Blogs

10 March 2015
Author: Maddy Costa

What makes you happy?

Robert Clark is an established performer, choroegrapher, collaborator and teacher who has worked across Europe and North America, he is also a Work Place artist at The Place. Robert’s new work Promises of Happiness is on tour this spring from Fri 13 Mar to Fri 29 May, and is in London at The Place on Fri 15 -Sat 16 May and Battersea Arts Centre on Fri 29 May. 

When you were a child, were there ways of moving about or moving your body that made you particularly happy?

I don't know what age I was, but I used to swing my head from side to side really fast when I was running, to blur my vision and because I believed it made me go faster. There's a ‘you've been framed’ moment in my head of a school sports day, when about halfway through the race I decided to switch on turbo power, and headed off into the crowd. That might have been the last time I did it.

Was there a particular dance or theatre show that made you want to get involved in dance yourself?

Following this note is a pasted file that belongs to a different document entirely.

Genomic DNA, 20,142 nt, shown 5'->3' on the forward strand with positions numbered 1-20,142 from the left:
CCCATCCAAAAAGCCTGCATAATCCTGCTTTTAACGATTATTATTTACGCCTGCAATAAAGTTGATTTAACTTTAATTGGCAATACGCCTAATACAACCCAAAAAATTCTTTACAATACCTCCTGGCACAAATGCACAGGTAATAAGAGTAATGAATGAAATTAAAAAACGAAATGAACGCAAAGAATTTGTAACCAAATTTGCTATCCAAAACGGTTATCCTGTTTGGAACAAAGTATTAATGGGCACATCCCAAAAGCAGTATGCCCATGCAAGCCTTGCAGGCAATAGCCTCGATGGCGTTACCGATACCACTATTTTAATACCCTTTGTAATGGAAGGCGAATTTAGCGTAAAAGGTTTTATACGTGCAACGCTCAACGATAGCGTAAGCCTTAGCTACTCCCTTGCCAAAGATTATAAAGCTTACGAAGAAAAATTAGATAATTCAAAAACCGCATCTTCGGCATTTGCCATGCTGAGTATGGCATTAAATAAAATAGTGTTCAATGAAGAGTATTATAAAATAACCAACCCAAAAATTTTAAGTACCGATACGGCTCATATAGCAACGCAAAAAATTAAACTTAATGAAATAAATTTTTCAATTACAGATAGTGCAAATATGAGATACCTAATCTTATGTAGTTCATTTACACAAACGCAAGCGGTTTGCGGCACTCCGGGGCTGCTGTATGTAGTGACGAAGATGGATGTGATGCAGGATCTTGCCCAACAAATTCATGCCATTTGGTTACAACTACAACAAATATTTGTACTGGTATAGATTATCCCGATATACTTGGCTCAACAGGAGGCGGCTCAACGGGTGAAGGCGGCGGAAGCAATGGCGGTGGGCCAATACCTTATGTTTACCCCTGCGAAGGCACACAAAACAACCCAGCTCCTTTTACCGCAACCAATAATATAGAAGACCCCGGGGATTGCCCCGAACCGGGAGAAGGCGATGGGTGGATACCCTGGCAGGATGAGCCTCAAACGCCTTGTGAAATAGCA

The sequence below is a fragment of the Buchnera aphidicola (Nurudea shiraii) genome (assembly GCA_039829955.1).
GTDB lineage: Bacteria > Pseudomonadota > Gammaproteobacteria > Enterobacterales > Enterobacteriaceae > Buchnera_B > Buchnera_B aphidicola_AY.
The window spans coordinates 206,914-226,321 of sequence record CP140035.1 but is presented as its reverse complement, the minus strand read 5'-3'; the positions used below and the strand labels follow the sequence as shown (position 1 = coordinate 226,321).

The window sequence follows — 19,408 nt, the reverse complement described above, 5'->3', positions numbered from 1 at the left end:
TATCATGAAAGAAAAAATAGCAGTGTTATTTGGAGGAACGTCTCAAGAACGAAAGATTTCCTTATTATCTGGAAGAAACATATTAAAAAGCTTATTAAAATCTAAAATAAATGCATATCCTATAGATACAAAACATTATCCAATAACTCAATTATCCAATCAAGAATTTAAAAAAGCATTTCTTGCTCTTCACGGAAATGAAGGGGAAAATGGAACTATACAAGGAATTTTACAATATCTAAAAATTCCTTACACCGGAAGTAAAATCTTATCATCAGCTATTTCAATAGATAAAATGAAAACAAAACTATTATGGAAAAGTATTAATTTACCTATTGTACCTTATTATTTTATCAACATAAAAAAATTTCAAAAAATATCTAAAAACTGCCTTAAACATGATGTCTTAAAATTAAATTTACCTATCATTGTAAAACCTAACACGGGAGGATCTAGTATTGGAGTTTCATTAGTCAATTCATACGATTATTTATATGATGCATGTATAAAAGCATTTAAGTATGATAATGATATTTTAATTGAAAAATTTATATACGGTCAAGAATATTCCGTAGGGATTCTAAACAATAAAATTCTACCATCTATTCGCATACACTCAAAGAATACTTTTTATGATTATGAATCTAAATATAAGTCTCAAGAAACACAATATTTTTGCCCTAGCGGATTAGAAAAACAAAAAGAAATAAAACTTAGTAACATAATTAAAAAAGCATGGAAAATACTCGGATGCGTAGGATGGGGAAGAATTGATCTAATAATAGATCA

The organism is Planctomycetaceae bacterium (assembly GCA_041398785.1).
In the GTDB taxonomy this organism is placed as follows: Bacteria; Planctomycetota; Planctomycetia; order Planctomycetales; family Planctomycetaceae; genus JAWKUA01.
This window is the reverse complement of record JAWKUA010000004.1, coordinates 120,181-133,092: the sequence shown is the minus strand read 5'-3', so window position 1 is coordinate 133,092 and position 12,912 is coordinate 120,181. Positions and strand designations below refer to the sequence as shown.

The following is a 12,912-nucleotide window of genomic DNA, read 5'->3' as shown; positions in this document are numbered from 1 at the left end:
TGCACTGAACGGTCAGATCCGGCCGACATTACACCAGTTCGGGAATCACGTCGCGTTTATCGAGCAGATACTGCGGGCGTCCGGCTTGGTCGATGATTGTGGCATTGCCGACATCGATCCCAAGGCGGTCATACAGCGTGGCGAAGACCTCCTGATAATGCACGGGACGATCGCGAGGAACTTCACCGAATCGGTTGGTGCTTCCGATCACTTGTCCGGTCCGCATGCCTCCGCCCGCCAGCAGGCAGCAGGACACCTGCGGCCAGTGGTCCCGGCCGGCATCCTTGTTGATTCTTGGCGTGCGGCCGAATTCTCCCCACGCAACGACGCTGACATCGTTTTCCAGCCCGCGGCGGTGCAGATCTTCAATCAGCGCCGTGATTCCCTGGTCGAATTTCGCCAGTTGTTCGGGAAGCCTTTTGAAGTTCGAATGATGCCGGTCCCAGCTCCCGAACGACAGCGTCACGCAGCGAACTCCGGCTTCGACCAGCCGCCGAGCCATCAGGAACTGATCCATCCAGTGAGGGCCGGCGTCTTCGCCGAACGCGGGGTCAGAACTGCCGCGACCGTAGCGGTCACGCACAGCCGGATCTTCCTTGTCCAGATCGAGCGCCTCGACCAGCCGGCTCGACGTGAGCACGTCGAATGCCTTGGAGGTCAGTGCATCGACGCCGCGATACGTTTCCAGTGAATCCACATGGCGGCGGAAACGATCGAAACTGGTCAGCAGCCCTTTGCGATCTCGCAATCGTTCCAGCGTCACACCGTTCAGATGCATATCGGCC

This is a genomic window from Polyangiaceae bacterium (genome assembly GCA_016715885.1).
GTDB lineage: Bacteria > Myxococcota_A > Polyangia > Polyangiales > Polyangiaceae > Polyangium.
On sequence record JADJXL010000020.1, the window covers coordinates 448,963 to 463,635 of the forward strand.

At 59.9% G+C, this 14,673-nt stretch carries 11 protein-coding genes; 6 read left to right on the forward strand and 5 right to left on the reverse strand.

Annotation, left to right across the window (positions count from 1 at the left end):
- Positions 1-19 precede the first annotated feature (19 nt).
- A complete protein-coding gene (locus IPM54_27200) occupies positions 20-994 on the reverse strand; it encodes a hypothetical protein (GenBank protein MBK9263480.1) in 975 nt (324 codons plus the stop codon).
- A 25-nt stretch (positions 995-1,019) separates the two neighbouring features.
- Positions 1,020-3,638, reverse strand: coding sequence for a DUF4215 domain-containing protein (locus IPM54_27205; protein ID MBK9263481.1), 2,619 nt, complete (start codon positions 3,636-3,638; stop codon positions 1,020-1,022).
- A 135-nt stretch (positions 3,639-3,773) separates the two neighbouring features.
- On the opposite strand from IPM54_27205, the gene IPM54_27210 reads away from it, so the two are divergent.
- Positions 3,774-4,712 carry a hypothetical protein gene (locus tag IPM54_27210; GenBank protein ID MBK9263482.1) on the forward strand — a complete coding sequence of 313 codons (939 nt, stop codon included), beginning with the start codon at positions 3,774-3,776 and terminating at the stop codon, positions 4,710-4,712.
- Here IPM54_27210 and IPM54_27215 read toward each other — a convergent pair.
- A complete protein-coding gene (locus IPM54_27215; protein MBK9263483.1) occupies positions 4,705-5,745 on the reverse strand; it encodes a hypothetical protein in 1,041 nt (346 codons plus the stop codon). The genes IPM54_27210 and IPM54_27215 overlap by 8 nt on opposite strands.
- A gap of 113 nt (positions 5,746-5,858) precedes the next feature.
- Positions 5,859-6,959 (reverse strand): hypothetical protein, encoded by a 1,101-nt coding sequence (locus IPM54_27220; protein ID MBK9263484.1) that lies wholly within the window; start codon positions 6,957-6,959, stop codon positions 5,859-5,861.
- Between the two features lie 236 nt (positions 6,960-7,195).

My family's big on the arts so before I could talk I was already going to see various things, from quite purely dance work – Rosemary Butcher, stuff like that – all the way to pantomime and musicals. None of that was a choice, it was a social thing that we did – but I definitely had a moment where it was a choice to connect it to myself, and the production that comes to mind was Elsinore by Robert Lepage. It was something to do with the scale of it: it was a one-man show, but it was huge, and I think I found that impressive. Also it used projection, it was almost like a filmic experience, and that crossed a line for me. I was in my early teens and really interested in the idea of doing sound design or making music for film. So Elsinore – and some dance work by V-tol, a company that no longer exists, who also used projection – were useful in getting me thinking about dance or performance as something that might interest me.

Who are the dancers, choreographers or theatre-makers that you most admire?